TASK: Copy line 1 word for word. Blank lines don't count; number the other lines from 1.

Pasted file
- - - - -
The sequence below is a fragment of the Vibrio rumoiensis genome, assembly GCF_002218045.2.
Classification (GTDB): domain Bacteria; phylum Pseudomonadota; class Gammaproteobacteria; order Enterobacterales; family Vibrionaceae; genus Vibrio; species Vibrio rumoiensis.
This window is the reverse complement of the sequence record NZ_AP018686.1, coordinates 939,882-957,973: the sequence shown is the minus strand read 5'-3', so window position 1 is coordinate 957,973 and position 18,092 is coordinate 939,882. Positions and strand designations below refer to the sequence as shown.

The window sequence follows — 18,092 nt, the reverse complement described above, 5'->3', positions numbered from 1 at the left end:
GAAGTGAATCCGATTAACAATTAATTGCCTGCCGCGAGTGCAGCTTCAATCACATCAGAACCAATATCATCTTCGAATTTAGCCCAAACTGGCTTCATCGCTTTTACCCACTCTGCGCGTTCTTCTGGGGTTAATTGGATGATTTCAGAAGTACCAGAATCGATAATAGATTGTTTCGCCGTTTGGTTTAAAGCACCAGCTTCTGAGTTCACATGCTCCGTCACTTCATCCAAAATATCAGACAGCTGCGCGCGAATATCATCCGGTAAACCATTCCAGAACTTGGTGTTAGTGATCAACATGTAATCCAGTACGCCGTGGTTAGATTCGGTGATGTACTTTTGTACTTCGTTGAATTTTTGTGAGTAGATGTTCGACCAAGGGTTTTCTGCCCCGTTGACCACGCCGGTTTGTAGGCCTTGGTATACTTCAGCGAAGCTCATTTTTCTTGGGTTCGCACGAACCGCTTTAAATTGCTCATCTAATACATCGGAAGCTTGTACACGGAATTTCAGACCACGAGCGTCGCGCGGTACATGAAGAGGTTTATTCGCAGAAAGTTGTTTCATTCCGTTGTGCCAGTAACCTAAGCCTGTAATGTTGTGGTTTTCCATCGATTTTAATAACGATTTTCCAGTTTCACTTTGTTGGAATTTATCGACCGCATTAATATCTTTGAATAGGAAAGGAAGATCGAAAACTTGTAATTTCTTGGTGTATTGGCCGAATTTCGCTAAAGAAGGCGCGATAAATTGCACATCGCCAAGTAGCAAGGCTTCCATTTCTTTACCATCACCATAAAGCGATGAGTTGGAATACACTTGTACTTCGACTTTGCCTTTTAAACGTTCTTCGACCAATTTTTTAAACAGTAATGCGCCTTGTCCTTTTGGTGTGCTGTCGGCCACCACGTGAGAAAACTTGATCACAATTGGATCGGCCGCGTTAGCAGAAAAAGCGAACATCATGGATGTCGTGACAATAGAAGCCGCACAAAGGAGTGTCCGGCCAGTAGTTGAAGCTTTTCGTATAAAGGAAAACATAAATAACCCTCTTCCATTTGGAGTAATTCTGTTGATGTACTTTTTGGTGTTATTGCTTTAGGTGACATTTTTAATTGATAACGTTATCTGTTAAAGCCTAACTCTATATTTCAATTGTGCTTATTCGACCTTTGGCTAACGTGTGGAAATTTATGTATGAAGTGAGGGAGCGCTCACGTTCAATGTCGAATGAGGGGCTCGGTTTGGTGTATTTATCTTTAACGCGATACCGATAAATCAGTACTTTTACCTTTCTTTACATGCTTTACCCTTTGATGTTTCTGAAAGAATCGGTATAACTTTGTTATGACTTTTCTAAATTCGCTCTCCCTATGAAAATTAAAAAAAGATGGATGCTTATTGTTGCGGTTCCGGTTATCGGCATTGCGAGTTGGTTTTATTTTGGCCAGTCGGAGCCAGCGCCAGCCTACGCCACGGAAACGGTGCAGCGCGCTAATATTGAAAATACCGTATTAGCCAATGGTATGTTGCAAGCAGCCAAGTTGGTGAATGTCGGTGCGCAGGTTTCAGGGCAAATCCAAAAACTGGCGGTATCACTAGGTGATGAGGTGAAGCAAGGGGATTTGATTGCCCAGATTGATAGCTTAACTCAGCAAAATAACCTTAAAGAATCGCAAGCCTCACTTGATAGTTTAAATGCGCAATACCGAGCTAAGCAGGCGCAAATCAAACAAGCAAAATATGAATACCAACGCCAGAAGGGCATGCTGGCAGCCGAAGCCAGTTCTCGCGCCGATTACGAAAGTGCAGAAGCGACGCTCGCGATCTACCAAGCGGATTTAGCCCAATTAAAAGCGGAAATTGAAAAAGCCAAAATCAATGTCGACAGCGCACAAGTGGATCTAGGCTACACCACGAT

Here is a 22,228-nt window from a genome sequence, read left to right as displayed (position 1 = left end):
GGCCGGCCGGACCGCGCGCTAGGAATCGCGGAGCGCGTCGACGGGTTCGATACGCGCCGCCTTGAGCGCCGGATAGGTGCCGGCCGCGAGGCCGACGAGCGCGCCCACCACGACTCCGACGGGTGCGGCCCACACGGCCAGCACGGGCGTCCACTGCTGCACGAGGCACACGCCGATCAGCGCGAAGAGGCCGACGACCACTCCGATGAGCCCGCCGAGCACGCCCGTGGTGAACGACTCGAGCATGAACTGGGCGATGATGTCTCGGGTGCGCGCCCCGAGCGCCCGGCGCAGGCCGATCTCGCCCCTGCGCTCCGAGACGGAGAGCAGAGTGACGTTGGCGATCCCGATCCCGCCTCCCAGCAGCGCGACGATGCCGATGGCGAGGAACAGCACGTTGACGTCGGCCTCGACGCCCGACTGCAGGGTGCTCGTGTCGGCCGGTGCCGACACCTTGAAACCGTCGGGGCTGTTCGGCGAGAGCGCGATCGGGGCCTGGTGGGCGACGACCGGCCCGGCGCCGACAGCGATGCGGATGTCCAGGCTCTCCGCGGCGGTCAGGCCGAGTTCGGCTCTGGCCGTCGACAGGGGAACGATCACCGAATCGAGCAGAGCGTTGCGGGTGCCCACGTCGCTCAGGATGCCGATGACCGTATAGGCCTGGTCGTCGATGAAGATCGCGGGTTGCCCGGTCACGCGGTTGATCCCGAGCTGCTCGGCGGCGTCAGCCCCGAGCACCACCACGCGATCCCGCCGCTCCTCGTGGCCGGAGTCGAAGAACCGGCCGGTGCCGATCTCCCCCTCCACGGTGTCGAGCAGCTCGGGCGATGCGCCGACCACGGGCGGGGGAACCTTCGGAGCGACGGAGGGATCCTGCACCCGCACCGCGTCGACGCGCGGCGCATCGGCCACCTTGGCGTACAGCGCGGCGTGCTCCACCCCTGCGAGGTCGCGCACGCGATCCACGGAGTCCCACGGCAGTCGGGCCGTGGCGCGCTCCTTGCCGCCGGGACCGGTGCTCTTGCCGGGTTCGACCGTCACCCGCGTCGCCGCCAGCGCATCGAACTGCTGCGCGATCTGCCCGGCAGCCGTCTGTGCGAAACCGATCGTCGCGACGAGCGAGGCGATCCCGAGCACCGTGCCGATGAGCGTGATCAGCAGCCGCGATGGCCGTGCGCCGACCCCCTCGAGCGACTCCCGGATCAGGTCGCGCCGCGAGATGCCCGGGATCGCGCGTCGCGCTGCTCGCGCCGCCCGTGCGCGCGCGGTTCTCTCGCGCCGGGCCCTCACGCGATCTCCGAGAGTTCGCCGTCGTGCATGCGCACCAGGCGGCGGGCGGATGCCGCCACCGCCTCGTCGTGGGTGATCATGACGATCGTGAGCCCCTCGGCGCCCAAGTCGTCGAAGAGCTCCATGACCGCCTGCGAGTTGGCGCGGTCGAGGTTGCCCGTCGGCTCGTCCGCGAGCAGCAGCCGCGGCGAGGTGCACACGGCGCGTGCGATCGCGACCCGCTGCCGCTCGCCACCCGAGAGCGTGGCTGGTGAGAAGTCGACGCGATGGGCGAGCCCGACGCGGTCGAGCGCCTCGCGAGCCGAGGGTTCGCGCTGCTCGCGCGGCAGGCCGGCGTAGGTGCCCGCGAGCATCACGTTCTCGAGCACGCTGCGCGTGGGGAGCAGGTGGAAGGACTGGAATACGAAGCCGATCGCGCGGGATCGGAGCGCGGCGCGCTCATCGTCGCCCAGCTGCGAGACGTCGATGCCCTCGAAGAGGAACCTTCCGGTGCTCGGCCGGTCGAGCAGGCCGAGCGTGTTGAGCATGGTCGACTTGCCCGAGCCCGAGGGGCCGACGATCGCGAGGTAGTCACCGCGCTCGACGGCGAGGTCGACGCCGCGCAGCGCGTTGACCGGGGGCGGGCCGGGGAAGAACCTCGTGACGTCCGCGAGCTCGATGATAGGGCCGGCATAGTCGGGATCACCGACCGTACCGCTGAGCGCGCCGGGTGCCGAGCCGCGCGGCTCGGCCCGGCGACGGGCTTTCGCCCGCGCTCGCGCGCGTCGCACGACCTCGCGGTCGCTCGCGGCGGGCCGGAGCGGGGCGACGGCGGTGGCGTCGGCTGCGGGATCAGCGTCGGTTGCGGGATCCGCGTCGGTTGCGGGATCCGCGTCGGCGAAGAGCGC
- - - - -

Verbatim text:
The sequence below is a fragment of the Vibrio rumoiensis genome, assembly GCF_002218045.2.